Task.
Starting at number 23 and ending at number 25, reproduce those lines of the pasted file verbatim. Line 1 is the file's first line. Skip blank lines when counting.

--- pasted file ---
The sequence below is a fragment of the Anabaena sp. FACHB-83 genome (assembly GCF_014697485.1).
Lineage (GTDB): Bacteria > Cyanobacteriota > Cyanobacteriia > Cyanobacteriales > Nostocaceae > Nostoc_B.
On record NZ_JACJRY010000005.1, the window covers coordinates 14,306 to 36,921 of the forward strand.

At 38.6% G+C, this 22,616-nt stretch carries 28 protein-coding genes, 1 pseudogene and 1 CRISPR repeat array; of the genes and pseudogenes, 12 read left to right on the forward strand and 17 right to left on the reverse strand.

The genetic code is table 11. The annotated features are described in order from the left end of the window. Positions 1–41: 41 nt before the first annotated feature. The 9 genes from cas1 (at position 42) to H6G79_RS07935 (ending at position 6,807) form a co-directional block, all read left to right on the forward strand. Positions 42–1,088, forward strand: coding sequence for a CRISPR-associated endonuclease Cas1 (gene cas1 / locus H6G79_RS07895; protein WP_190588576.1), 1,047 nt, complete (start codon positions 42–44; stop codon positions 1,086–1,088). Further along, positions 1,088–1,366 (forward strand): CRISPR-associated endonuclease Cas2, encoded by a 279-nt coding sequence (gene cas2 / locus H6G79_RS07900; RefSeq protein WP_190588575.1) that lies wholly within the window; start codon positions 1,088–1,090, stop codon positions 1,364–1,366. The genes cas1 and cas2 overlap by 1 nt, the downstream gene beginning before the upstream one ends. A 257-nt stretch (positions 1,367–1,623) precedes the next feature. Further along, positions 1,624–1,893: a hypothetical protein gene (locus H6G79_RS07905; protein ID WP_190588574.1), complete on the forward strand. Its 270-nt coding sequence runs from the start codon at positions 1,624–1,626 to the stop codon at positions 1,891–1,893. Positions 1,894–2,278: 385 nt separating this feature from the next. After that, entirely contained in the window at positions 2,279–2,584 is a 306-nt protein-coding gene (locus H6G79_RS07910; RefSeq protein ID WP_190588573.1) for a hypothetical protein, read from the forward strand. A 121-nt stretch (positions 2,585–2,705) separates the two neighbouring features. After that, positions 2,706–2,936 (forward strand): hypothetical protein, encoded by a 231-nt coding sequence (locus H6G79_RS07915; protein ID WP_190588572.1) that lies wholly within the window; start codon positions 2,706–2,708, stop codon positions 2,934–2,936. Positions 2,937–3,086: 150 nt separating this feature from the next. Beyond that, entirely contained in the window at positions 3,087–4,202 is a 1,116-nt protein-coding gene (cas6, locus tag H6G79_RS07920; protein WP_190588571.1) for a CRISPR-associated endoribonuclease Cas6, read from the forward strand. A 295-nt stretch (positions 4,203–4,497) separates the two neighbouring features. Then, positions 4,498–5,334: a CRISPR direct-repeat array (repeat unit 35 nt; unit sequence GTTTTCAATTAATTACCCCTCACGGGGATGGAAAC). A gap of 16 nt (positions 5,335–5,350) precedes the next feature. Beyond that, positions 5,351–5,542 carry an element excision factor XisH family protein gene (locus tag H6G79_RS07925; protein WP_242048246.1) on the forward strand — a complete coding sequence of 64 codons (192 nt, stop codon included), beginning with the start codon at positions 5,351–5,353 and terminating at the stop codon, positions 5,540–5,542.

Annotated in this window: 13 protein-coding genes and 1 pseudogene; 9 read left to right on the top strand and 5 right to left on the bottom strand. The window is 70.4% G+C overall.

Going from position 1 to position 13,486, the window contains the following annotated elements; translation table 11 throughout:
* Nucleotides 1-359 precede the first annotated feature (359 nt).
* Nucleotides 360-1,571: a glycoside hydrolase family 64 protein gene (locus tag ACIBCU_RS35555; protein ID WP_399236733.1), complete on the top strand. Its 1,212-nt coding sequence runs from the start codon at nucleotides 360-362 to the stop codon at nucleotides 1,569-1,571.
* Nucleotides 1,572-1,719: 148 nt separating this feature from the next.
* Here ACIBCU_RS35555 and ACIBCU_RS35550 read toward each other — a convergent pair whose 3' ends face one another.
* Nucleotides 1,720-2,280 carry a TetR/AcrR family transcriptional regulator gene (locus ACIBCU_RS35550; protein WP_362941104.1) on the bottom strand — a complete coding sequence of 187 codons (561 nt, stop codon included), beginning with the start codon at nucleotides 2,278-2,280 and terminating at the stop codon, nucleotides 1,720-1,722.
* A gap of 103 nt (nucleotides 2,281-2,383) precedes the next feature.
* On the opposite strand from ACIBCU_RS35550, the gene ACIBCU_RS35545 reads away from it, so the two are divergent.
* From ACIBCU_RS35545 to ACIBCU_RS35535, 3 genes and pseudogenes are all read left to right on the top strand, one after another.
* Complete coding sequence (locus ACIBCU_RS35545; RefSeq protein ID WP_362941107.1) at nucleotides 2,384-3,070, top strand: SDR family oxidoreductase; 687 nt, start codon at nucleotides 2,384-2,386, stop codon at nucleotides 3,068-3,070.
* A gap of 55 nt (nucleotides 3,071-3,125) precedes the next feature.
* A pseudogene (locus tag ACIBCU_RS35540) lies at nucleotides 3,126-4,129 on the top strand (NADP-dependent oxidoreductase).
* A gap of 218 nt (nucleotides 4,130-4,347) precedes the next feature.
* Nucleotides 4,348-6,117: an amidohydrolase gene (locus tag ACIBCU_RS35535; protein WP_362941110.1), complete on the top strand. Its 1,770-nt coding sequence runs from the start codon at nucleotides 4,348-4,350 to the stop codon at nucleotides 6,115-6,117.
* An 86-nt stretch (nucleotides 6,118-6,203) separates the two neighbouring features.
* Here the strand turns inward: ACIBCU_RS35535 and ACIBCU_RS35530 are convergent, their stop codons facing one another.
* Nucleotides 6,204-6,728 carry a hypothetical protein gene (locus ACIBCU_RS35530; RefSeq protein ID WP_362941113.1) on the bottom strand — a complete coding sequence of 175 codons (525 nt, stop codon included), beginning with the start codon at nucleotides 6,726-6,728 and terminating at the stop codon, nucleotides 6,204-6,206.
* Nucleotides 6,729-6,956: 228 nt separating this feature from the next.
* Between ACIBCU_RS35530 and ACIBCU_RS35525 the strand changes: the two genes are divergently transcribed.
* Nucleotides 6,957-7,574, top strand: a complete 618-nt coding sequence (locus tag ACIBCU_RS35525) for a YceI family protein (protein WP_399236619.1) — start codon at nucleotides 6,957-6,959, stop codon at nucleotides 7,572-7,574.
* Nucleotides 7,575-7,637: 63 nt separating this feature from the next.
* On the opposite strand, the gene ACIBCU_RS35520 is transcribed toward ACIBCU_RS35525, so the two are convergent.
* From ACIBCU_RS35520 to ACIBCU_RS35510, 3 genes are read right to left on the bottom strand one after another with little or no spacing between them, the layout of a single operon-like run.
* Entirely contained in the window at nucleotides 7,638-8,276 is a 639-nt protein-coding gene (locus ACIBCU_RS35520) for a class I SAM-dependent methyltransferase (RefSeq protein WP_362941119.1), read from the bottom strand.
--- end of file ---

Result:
* Nucleotides 6,204-6,728 carry a hypothetical protein gene (locus ACIBCU_RS35530; RefSeq protein ID WP_362941113.1) on the bottom strand — a complete coding sequence of 175 codons (525 nt, stop codon included), beginning with the start codon at nucleotides 6,726-6,728 and terminating at the stop codon, nucleotides 6,204-6,206.
* Nucleotides 6,729-6,956: 228 nt separating this feature from the next.
* Between ACIBCU_RS35530 and ACIBCU_RS35525 the strand changes: the two genes are divergently transcribed.